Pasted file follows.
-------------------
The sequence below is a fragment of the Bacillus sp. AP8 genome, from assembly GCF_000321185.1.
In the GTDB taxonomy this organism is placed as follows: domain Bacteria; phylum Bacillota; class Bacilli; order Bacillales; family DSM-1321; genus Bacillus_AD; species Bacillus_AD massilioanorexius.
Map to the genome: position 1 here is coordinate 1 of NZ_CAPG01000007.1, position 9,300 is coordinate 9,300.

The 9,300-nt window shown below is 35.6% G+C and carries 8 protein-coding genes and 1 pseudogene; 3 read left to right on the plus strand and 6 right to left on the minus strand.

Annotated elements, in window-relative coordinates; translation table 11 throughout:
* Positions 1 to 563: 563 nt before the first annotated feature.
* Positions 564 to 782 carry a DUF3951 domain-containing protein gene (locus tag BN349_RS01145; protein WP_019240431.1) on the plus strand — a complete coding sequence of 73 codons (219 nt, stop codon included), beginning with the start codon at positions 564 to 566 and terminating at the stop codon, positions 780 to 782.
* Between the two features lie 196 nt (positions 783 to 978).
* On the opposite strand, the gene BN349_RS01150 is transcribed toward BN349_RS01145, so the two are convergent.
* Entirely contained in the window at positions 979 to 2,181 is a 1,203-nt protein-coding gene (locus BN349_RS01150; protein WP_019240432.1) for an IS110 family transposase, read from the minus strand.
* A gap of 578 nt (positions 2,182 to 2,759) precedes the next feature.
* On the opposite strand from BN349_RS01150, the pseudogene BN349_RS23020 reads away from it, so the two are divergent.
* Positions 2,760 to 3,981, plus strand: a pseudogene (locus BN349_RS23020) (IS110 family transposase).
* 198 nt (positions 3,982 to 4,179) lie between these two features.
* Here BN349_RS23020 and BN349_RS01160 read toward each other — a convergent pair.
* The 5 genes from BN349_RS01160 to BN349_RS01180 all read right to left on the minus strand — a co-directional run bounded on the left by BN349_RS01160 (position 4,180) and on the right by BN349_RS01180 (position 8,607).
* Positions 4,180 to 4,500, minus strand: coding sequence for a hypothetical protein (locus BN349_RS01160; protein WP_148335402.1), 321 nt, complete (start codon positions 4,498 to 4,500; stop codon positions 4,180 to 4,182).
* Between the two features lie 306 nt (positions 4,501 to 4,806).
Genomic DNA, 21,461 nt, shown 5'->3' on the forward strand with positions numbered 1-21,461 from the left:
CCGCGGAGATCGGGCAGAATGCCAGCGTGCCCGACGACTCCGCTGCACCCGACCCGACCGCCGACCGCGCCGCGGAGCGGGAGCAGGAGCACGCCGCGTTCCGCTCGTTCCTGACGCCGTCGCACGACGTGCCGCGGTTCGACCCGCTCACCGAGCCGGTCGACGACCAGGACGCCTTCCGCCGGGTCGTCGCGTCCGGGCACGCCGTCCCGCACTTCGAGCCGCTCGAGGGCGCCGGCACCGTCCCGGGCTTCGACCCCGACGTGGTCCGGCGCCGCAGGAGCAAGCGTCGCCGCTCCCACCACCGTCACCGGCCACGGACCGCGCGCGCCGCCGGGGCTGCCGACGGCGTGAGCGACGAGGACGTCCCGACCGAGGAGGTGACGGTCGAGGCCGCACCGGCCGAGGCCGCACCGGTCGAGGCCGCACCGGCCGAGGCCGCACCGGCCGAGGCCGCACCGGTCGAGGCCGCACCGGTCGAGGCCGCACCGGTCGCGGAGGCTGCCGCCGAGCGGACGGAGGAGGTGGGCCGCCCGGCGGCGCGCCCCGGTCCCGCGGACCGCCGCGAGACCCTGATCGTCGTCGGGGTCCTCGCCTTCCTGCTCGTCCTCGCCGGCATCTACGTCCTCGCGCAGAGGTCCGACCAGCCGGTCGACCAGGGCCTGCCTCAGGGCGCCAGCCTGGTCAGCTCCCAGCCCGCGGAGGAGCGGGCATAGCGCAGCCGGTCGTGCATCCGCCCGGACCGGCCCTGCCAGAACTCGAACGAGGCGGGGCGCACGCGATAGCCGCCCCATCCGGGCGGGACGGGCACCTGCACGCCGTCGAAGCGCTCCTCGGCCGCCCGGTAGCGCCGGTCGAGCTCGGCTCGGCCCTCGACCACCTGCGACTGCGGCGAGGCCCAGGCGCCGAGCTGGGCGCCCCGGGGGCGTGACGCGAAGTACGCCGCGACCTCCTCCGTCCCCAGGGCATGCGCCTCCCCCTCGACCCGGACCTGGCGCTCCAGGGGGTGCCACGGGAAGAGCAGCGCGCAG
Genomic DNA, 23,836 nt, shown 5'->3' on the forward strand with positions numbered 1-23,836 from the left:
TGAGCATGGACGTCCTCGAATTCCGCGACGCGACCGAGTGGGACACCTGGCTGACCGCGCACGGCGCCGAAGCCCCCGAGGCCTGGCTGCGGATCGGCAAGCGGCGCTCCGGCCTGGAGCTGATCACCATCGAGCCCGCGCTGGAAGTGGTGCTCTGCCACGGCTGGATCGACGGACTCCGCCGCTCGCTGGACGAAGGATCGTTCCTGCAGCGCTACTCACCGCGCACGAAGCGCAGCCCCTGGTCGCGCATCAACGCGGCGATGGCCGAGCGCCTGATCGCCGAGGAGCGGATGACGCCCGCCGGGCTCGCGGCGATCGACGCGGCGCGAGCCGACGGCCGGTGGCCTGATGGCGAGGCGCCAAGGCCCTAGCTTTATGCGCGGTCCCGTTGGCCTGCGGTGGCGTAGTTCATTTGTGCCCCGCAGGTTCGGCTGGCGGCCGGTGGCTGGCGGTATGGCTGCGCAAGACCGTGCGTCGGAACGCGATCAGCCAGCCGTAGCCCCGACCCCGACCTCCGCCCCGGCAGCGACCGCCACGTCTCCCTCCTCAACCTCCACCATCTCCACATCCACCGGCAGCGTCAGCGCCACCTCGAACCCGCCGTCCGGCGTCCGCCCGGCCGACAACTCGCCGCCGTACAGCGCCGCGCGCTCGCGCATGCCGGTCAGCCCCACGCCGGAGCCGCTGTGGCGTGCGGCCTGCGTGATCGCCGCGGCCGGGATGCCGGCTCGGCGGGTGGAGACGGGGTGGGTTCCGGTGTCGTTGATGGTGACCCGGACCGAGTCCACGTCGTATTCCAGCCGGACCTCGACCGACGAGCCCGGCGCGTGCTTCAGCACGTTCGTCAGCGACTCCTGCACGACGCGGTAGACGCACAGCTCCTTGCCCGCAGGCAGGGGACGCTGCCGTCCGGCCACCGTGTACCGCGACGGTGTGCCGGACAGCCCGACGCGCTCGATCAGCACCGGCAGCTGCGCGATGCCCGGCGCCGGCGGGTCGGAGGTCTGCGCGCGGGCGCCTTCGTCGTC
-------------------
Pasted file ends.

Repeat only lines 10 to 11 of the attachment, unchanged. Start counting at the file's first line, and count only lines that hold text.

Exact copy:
* Entirely contained in the window at positions 979 to 2,181 is a 1,203-nt protein-coding gene (locus BN349_RS01150; protein WP_019240432.1) for an IS110 family transposase, read from the minus strand.
* A gap of 578 nt (positions 2,182 to 2,759) precedes the next feature.